Tomato Juice Tabbouleh
by Ari LeVaux
When I used to frequent the IHOP and other such establishments with my homies, I would raise eyebrows by eating the parsley that garnished my sandwich or pancakes. Not the delicate flat-leafed parsley, mind you, but the curly kind that tastes like green steel wool. “Nobody eats the parsley,” I was informed, erroneously.
I don’t hang out with knuckle-draggers like that anymore, but garnish-sized portions of parsley remain the rule, rather than the exception. But one noteworthy exception is tabbouleh (aka tabouli), the Mediterranean parsley salad. And I have a tactic for making tabbouleh that will blow the doors off of any other you’ve tried. If this doesn’t get some parsley into your belly, then it’s time to delete your mouth.
My trick comes by way of a farmer friend, as many of my best tricks do. Farmers know how to prepare vegetables in simple, easy ways that make them shine brightly. In addition to being a way to eat parsley, tabbouleh is also a vehicle for many other ingredients that are currently in season, including cucumbers, garlic, onions, and, most importantly for our purposes today, tomatoes.
The making of a typical batch of tabbouleh begins by cooking the bulgur wheat, also known as chopped wheat grains, while gluten haters often use couscous or quinoa instead.
Instead of cooking the grain, my farmer friend opts to puree a mess of the juiciest tomatoes available, with garlic, and rehydrate the grain by soaking it in the resulting slurry. Bulgur that’s rehydrated in fresh, garlicky tomato juice has more flavor than bulgur that was rehydrated in plain water, as well as a pleasing red color.
Currently, many tomatoes are sagging under their own weight on vines and windowsills near you. At the end of the farmers market, growers will often cut deals on the extra soft and juicy specimens that are too unstable to survive the trip home, or to unload to restaurateurs. Those fruits, the kind you can barely even slice in half without flooding the kitchen, are exactly the fruits you want to use in tomato juice tabbouleh.
The best alternative for the gluten-free makers of tomato juice tabbouleh is couscous. Quinoa, I’m sorry to report, refuses to absorb the tomato juice. Couscous absorbs the juice faster even than bulgur. The downside of tabbouleh made of couscous is you have to eat it sooner rather than later, because it will continue to soften. Another option, buckwheat, will absorb the juice if you soak it overnight, but I don’t recommend it. The texture is chalky, and the flavor is wrong.
Once you’ve decided on your grain, pick a recipe. There are countless recipes for tabbouleh from which to choose. Virtually any of them can be easily modified by soaking the grain in tomato and garlic puree. Below is how I do it.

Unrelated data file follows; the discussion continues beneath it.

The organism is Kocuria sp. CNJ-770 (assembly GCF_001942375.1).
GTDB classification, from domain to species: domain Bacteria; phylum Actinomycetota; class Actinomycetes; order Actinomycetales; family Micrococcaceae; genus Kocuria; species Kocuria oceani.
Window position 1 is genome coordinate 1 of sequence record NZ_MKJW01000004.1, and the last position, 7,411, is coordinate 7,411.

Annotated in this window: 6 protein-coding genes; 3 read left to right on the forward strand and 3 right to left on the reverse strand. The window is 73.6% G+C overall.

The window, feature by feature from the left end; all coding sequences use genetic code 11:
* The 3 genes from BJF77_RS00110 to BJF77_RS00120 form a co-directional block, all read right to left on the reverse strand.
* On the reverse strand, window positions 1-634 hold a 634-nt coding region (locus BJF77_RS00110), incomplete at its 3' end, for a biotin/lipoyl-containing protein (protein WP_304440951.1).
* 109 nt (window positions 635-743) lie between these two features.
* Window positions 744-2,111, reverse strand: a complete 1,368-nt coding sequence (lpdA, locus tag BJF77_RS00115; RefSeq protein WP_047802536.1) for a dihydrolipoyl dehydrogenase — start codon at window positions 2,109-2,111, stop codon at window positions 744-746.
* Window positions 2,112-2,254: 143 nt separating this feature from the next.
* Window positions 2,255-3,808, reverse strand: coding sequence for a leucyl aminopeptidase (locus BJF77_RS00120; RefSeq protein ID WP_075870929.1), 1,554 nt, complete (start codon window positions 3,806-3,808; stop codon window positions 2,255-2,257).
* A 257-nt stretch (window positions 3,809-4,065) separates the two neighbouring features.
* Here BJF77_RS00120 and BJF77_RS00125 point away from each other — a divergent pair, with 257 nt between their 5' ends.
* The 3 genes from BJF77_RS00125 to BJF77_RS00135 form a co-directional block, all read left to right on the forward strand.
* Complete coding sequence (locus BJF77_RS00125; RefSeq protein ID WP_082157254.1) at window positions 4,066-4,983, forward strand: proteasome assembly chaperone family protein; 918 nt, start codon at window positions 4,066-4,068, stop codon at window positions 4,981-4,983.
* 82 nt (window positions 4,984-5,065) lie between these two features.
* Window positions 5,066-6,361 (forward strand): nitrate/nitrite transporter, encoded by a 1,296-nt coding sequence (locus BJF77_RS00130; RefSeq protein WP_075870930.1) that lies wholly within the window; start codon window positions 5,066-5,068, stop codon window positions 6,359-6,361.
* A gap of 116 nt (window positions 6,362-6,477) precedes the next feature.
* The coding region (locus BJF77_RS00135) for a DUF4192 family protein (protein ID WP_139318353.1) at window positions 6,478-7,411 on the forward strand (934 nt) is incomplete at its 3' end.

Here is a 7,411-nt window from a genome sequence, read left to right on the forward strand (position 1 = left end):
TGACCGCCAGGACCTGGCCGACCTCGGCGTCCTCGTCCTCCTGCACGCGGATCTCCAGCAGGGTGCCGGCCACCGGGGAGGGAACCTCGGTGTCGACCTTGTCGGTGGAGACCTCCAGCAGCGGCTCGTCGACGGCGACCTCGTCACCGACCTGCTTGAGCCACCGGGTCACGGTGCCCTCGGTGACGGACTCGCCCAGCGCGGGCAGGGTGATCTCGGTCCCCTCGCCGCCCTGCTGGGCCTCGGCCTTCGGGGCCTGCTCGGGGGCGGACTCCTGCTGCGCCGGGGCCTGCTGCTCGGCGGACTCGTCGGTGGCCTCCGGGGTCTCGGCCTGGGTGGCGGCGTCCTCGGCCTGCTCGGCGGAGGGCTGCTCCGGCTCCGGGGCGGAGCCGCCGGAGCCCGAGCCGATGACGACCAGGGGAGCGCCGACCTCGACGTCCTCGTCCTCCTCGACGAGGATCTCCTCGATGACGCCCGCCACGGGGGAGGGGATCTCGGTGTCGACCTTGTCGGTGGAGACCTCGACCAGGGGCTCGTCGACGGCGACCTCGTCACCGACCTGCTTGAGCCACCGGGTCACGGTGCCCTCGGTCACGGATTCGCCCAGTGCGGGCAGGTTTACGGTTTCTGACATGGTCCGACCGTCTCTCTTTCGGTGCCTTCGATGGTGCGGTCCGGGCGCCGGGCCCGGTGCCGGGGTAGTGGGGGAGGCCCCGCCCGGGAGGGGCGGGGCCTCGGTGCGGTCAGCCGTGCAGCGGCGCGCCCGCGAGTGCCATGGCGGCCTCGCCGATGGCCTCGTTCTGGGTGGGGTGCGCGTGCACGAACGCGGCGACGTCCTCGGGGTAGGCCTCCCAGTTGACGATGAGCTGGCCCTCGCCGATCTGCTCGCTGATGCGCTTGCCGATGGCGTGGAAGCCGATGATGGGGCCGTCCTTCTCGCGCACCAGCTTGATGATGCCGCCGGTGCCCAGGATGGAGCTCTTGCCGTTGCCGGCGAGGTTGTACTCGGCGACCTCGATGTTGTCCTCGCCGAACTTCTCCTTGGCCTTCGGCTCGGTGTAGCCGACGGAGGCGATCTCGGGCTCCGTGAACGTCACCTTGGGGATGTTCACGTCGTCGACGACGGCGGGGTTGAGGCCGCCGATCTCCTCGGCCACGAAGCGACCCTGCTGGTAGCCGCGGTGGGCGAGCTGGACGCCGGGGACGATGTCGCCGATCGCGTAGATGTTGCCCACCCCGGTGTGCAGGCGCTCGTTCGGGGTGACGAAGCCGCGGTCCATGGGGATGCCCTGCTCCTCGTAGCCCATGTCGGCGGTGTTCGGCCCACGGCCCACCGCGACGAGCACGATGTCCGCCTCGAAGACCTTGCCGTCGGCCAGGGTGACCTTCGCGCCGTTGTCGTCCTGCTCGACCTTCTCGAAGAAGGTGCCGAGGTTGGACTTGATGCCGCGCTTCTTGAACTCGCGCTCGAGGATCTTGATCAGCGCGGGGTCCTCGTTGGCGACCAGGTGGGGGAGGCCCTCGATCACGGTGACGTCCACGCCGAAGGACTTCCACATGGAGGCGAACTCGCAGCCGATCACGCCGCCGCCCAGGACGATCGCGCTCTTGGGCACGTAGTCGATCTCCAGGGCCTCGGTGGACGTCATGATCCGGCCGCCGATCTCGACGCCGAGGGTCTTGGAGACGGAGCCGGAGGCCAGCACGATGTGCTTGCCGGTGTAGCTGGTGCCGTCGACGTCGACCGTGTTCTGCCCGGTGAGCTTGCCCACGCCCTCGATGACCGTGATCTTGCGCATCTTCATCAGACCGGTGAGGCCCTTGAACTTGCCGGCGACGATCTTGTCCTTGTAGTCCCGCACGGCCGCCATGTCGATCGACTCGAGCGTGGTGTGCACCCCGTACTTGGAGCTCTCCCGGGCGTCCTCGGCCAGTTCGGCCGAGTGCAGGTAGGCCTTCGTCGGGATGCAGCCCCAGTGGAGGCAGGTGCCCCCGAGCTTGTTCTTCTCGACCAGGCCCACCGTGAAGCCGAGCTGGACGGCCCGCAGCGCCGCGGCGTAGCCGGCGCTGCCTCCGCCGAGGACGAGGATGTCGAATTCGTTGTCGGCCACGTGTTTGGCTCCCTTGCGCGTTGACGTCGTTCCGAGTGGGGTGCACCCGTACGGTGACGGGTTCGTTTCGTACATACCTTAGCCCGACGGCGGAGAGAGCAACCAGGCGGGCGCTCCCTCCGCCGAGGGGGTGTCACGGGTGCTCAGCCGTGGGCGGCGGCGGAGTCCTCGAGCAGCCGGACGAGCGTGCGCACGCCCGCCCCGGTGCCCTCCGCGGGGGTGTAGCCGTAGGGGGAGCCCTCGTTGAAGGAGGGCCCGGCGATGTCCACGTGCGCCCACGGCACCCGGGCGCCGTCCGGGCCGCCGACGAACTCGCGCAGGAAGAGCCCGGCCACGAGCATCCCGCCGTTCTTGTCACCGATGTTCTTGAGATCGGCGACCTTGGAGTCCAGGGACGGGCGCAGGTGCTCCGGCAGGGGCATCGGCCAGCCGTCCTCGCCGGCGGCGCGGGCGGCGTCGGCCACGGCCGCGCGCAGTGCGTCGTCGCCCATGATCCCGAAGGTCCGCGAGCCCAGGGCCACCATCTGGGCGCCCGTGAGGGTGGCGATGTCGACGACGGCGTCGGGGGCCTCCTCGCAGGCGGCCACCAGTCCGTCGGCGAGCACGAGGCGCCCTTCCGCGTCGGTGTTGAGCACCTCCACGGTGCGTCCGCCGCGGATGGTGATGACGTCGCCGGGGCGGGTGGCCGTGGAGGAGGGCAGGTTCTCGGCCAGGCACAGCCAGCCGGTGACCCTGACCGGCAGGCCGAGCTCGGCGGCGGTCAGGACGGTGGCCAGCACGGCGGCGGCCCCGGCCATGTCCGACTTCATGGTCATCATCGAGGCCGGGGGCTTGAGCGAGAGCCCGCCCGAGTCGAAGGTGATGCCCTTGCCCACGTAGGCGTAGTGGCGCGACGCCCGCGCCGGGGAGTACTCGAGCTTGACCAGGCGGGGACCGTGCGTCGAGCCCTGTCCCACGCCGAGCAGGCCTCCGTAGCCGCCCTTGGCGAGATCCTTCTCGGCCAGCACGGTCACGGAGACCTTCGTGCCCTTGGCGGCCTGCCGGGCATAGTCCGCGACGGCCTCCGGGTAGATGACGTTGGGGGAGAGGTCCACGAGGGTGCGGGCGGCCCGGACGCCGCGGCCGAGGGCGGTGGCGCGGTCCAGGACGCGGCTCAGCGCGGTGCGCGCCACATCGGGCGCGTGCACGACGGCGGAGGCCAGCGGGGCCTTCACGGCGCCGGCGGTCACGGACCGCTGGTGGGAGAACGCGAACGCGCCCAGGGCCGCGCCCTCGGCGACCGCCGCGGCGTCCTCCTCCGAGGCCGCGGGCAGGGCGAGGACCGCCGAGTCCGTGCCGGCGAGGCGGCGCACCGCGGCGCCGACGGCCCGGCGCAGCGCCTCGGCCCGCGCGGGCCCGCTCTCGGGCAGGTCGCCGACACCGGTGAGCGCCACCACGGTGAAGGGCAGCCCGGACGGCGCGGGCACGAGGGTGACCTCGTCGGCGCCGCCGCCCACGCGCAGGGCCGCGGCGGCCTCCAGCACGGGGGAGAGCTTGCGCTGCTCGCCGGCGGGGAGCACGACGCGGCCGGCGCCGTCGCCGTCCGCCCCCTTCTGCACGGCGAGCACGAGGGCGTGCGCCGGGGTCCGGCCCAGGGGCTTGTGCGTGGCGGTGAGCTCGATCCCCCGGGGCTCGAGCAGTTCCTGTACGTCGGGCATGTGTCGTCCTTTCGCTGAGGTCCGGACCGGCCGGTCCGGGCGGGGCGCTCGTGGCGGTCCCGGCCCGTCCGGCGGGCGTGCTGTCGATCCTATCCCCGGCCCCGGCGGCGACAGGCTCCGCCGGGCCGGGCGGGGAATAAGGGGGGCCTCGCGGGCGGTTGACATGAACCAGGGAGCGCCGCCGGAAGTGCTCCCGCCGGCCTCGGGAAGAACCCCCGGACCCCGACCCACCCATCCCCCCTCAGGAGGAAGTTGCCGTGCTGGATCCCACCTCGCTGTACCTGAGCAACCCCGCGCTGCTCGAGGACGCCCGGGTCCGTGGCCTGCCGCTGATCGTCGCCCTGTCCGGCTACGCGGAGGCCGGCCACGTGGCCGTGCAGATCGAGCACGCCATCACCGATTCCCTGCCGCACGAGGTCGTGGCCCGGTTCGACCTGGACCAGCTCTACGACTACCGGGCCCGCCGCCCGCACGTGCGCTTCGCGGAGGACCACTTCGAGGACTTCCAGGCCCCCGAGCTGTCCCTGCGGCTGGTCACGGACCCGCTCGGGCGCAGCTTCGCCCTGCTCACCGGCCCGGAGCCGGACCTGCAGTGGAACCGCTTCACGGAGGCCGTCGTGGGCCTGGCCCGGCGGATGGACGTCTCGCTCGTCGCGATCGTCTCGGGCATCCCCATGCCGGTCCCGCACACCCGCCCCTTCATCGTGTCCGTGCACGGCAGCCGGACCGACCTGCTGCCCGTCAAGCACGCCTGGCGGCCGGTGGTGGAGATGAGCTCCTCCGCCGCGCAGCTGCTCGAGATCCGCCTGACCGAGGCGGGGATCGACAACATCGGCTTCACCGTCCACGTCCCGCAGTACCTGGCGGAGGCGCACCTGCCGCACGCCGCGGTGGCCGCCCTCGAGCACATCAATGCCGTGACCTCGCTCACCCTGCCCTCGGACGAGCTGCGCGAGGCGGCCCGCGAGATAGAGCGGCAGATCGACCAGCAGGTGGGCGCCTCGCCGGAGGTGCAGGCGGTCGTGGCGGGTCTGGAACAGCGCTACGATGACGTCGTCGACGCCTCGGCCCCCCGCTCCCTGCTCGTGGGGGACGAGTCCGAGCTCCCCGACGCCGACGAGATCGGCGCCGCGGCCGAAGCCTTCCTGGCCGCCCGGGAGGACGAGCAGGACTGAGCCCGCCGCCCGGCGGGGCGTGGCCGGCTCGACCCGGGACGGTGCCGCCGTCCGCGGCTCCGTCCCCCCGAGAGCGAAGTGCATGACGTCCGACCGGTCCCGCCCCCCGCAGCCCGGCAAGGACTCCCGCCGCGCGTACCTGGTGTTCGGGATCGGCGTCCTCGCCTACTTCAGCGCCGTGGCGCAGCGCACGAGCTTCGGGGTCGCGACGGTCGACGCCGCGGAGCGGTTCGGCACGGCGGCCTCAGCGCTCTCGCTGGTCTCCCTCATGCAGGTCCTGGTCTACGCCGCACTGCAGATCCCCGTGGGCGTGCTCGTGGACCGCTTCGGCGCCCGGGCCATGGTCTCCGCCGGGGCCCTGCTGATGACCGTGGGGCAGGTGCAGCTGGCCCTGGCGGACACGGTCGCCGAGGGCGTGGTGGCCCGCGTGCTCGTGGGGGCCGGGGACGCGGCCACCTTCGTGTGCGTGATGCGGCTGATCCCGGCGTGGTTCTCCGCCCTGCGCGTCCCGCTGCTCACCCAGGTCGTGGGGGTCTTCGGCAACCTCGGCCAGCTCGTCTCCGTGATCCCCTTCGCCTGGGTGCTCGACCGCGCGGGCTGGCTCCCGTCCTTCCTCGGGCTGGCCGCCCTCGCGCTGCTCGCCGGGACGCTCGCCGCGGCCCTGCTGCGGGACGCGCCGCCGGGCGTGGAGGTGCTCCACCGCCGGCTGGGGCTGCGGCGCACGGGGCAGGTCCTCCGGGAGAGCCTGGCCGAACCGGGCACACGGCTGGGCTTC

Tomato Juice Tabbouleh
(quantities are flexible; feel free to improvise)
four cups of chopped parsley-packed cups, not loose
one cup bulgur
one cup onions, finely chopped (or minced in a food processor)
two cups of cucumber chunks, small or large
two-plus cups of soupy tomato puree
two cloves of garlic, plus or minus , to taste. Grated, chopped, or pressed
one half cup extra virgin olive oil
three tablespoons lime or lemon juice - and have more on hand to add to taste
½ tsp salt-and then to taste
a small handful of mint leaves, chopped
optional: olives, whole or chopped
Mix and match whatever tomatoes are available and juicy, from lipstick red slicers to yellow cherries to mottled, funky heirlooms. With low-acid tomatoes like Brandywines you may need to add more lemon/lime.
If you can cut the tomatoes into quarters without spilling any juice, do so. Otherwise put them whole into the food processor. Add a pinch of salt and the garlic, and blend into a slurry. For every two cups of this pinkish soup, mix a cup of bulgur wheat, along with the lime juice. Let it sit for two-to-three hours.
Before washing the parsley, untie the bunches and look through them, picking out any yellow or rotten leaves. Assuming no slime, decay or other such nastiness, wash the bunch by gripping the stem end and dunking the leaf end in a big bowl of clean water with a tablespoon of vinegar. If the water stays clean, you’re done. If the water’s dirty, change and repeat until it stays clean after dunking.
Holding the bunch by the stem end, chop the leaves. A sharp knife is advised, which won’t crush the leaves as it cuts. Most recipes call for cutting the leaves finely. I like some coarsely cut leaves in the mix as well.
If using mint, add it a little at a time, because a little can go a long way.
Combine the ingredients in a bowl, including salt, onion, cucumber and olive oil. After mixing, adjust salt and lime if necessary, and mix again. It’s ready to eat immediately, but if you let the ingredients get to know each other better over the course of an afternoon, that bonding will pay off. Either way, you will eat a lot of parsley, and you will love it.